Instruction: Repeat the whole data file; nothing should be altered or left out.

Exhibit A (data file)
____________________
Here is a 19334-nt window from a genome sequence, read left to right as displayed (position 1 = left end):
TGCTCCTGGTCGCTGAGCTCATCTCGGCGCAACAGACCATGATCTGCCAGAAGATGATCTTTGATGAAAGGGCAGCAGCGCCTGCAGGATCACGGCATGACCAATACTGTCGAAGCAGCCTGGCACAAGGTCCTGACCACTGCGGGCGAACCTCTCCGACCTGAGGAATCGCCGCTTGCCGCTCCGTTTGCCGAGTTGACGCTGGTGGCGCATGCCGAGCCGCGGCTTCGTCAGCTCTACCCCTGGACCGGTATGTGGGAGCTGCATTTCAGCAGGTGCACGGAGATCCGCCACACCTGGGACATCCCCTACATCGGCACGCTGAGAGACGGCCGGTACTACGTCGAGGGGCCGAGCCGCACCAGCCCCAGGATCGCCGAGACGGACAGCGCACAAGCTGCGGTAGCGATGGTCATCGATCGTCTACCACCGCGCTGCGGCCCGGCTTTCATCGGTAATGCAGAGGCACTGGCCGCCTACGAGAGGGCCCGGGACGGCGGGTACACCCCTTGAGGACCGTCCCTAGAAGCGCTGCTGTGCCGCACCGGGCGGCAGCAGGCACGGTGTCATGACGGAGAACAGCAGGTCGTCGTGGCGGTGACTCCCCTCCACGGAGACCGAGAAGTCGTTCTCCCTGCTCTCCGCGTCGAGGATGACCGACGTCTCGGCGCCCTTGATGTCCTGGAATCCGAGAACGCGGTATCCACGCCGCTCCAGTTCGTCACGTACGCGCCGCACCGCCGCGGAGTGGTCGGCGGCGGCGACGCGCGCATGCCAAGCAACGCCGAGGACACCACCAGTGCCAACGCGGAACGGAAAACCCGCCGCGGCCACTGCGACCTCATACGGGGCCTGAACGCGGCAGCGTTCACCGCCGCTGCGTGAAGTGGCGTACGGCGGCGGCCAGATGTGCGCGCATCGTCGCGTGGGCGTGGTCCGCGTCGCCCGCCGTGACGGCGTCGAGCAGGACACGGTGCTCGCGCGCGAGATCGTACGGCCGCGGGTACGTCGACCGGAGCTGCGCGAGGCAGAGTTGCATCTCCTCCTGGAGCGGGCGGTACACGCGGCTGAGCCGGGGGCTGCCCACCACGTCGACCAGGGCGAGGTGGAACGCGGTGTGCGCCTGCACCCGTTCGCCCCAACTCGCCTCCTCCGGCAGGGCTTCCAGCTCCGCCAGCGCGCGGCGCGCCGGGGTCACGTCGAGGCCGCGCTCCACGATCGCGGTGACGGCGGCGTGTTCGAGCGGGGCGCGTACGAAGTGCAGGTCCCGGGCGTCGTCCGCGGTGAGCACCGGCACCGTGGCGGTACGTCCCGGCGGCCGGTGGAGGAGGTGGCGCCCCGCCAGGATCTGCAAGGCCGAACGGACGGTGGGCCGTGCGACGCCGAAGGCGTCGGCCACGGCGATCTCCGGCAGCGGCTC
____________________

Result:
Here is a 19334-nt window from a genome sequence, read left to right as displayed (position 1 = left end):
TGCTCCTGGTCGCTGAGCTCATCTCGGCGCAACAGACCATGATCTGCCAGAAGATGATCTTTGATGAAAGGGCAGCAGCGCCTGCAGGATCACGGCATGACCAATACTGTCGAAGCAGCCTGGCACAAGGTCCTGACCACTGCGGGCGAACCTCTCCGACCTGAGGAATCGCCGCTTGCCGCTCCGTTTGCCGAGTTGACGCTGGTGGCGCATGCCGAGCCGCGGCTTCGTCAGCTCTACCCCTGGACCGGTATGTGGGAGCTGCATTTCAGCAGGTGCACGGAGATCCGCCACACCTGGGACATCCCCTACATCGGCACGCTGAGAGACGGCCGGTACTACGTCGAGGGGCCGAGCCGCACCAGCCCCAGGATCGCCGAGACGGACAGCGCACAAGCTGCGGTAGCGATGGTCATCGATCGTCTACCACCGCGCTGCGGCCCGGCTTTCATCGGTAATGCAGAGGCACTGGCCGCCTACGAGAGGGCCCGGGACGGCGGGTACACCCCTTGAGGACCGTCCCTAGAAGCGCTGCTGTGCCGCACCGGGCGGCAGCAGGCACGGTGTCATGACGGAGAACAGCAGGTCGTCGTGGCGGTGACTCCCCTCCACGGAGACCGAGAAGTCGTTCTCCCTGCTCTCCGCGTCGAGGATGACCGACGTCTCGGCGCCCTTGATGTCCTGGAATCCGAGAACGCGGTATCCACGCCGCTCCAGTTCGTCACGTACGCGCCGCACCGCCGCGGAGTGGTCGGCGGCGGCGACGCGCGCATGCCAAGCAACGCCGAGGACACCACCAGTGCCAACGCGGAACGGAAAACCCGCCGCGGCCACTGCGACCTCATACGGGGCCTGAACGCGGCAGCGTTCACCGCCGCTGCGTGAAGTGGCGTACGGCGGCGGCCAGATGTGCGCGCATCGTCGCGTGGGCGTGGTCCGCGTCGCCCGCCGTGACGGCGTCGAGCAGGACACGGTGCTCGCGCGCGAGATCGTACGGCCGCGGGTACGTCGACCGGAGCTGCGCGAGGCAGAGTTGCATCTCCTCCTGGAGCGGGCGGTACACGCGGCTGAGCCGGGGGCTGCCCACCACGTCGACCAGGGCGAGGTGGAACGCGGTGTGCGCCTGCACCCGTTCGCCCCAACTCGCCTCCTCCGGCAGGGCTTCCAGCTCCGCCAGCGCGCGGCGCGCCGGGGTCACGTCGAGGCCGCGCTCCACGATCGCGGTGACGGCGGCGTGTTCGAGCGGGGCGCGTACGAAGTGCAGGTCCCGGGCGTCGTCCGCGGTGAGCACCGGCACCGTGGCGGTACGTCCCGGCGGCCGGTGGAGGAGGTGGCGCCCCGCCAGGATCTGCAAGGCCGAACGGACGGTGGGCCGTGCGACGCCGAAGGCGTCGGCCACGGCGATCTCCGGCAGCGGCTC